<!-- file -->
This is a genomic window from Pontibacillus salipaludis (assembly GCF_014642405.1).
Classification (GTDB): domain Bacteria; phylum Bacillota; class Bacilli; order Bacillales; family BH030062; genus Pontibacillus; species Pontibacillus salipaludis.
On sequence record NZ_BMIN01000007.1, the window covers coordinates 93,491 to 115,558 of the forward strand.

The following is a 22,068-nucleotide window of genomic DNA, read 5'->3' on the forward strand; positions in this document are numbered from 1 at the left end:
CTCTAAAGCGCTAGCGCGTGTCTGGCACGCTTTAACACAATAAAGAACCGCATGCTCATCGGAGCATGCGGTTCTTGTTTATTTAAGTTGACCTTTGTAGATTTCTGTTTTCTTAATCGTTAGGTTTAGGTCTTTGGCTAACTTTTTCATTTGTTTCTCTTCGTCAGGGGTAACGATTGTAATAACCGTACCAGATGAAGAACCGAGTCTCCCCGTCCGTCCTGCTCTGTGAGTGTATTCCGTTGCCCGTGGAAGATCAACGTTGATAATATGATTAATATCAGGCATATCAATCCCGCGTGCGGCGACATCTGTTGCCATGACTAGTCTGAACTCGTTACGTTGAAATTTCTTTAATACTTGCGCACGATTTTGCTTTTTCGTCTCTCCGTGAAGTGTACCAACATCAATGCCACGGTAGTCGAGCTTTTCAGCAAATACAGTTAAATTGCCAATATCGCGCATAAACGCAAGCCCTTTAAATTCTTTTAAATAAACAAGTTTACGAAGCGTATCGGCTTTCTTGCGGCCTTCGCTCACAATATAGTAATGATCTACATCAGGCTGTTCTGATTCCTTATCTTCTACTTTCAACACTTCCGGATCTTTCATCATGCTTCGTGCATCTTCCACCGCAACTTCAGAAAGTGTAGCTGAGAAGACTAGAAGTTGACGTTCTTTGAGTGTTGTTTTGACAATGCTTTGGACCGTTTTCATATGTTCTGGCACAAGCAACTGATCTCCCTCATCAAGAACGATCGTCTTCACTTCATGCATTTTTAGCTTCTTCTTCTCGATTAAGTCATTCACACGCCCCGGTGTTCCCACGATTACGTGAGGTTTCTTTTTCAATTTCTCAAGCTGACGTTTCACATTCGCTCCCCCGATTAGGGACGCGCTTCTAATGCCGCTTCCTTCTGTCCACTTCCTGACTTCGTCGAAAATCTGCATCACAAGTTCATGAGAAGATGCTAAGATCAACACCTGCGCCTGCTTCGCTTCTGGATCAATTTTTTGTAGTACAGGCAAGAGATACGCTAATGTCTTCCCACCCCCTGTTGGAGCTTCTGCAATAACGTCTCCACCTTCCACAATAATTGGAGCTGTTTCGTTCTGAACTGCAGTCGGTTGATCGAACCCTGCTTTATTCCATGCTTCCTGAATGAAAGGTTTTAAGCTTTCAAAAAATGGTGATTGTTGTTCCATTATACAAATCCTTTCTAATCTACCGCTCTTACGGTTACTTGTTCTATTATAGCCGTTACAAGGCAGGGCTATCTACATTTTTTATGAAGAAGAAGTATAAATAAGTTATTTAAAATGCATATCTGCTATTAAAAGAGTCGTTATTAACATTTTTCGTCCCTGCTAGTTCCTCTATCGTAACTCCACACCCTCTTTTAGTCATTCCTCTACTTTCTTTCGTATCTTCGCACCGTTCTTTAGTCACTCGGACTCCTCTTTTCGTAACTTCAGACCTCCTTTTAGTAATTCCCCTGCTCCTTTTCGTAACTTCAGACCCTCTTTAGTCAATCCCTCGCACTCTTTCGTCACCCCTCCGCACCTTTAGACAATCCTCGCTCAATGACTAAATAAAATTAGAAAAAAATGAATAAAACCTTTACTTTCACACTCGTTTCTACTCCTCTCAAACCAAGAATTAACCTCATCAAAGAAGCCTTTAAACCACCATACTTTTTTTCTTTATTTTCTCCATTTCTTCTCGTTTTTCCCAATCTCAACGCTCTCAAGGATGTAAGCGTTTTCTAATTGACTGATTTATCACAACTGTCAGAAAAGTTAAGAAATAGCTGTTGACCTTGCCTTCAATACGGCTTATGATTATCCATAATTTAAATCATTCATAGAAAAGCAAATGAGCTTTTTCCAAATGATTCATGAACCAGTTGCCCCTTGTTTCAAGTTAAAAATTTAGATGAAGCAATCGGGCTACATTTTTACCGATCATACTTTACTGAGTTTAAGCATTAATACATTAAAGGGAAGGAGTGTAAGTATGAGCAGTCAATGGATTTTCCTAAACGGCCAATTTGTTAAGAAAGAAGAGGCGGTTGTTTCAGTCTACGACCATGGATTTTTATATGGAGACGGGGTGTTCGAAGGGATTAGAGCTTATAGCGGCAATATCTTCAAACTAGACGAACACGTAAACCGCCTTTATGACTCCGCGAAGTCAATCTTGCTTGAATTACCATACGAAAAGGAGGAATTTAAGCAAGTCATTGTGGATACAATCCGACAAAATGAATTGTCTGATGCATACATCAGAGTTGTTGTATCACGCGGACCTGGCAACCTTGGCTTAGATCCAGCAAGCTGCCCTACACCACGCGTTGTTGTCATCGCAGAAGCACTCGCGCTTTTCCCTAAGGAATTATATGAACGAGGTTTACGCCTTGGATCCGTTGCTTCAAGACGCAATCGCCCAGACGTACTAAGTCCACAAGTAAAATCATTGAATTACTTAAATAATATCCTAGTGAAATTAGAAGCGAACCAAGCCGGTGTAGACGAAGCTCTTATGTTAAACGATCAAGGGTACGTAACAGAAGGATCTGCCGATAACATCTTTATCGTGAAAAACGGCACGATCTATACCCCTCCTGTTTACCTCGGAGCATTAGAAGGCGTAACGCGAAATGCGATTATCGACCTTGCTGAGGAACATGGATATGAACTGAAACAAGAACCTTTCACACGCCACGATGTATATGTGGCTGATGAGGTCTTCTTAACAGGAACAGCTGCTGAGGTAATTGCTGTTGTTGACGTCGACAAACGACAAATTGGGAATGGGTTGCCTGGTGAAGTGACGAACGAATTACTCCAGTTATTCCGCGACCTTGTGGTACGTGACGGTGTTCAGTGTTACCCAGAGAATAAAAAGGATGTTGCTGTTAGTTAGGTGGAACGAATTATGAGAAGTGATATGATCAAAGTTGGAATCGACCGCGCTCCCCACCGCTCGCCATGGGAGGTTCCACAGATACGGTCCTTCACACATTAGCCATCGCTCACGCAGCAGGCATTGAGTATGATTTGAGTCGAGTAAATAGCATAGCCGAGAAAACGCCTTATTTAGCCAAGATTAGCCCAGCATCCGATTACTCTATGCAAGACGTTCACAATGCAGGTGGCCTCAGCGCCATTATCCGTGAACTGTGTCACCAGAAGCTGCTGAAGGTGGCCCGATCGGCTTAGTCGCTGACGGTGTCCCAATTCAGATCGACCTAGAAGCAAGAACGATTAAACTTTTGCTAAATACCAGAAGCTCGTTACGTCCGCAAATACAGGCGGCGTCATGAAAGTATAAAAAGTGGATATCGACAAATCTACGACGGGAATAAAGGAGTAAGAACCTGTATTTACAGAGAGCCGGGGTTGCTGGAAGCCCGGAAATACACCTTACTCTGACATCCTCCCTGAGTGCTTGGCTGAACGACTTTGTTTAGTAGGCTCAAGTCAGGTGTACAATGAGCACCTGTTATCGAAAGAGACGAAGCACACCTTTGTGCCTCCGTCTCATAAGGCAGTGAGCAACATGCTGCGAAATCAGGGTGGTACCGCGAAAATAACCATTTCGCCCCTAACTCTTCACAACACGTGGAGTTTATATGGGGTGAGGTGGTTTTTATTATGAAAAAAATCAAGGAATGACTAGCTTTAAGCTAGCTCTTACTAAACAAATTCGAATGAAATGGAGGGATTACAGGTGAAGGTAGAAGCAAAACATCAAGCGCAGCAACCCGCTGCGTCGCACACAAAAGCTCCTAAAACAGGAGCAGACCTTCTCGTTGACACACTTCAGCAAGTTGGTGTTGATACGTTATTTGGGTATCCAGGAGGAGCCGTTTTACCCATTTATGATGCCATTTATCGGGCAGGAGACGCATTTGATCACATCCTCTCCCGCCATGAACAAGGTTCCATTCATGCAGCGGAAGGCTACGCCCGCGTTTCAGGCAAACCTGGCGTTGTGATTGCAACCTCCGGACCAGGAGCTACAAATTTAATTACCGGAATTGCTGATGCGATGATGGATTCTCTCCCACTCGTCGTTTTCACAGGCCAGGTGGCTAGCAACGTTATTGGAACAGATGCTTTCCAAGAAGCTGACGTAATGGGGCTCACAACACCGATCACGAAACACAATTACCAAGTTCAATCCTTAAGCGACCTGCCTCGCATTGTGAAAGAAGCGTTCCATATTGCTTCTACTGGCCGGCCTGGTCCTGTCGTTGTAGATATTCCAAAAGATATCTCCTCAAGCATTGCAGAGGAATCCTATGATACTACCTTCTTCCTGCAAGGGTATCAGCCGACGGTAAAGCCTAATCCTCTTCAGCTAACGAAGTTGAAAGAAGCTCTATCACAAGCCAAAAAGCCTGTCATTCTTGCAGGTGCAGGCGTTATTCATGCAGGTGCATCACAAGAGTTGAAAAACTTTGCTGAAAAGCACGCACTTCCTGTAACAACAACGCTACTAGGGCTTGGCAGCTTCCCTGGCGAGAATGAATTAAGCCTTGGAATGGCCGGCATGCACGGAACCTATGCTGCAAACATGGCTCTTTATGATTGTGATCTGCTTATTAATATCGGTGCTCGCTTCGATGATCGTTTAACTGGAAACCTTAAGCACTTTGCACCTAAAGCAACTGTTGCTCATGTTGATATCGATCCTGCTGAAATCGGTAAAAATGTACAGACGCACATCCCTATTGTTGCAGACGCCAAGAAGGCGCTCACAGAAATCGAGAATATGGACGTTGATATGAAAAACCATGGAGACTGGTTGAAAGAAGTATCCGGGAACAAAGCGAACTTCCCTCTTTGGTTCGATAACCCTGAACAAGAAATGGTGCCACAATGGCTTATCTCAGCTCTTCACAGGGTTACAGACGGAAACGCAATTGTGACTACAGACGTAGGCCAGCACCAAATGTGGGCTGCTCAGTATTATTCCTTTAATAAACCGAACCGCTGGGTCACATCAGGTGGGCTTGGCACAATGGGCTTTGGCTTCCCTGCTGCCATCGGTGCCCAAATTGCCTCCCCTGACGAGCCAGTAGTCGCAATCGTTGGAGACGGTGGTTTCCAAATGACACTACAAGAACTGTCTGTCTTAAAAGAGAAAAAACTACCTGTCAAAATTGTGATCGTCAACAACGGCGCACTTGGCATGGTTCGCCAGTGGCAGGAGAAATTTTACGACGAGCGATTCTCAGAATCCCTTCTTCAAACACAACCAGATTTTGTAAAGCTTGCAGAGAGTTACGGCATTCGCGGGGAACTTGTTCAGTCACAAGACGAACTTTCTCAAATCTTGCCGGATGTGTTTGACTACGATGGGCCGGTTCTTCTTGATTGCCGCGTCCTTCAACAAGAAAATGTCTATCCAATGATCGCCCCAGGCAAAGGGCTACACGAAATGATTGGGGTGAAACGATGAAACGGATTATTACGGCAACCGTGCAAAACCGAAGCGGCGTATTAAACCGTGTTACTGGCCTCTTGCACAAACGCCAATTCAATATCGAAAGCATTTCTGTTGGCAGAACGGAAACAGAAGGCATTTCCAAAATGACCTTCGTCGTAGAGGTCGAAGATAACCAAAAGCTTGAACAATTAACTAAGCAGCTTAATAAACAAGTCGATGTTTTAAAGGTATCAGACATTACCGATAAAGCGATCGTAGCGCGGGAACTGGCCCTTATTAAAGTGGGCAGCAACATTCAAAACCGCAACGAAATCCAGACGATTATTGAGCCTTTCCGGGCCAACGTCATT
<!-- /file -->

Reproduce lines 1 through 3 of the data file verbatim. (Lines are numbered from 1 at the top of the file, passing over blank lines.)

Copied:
This is a genomic window from Pontibacillus salipaludis (assembly GCF_014642405.1).
Classification (GTDB): domain Bacteria; phylum Bacillota; class Bacilli; order Bacillales; family BH030062; genus Pontibacillus; species Pontibacillus salipaludis.
On sequence record NZ_BMIN01000007.1, the window covers coordinates 93,491 to 115,558 of the forward strand.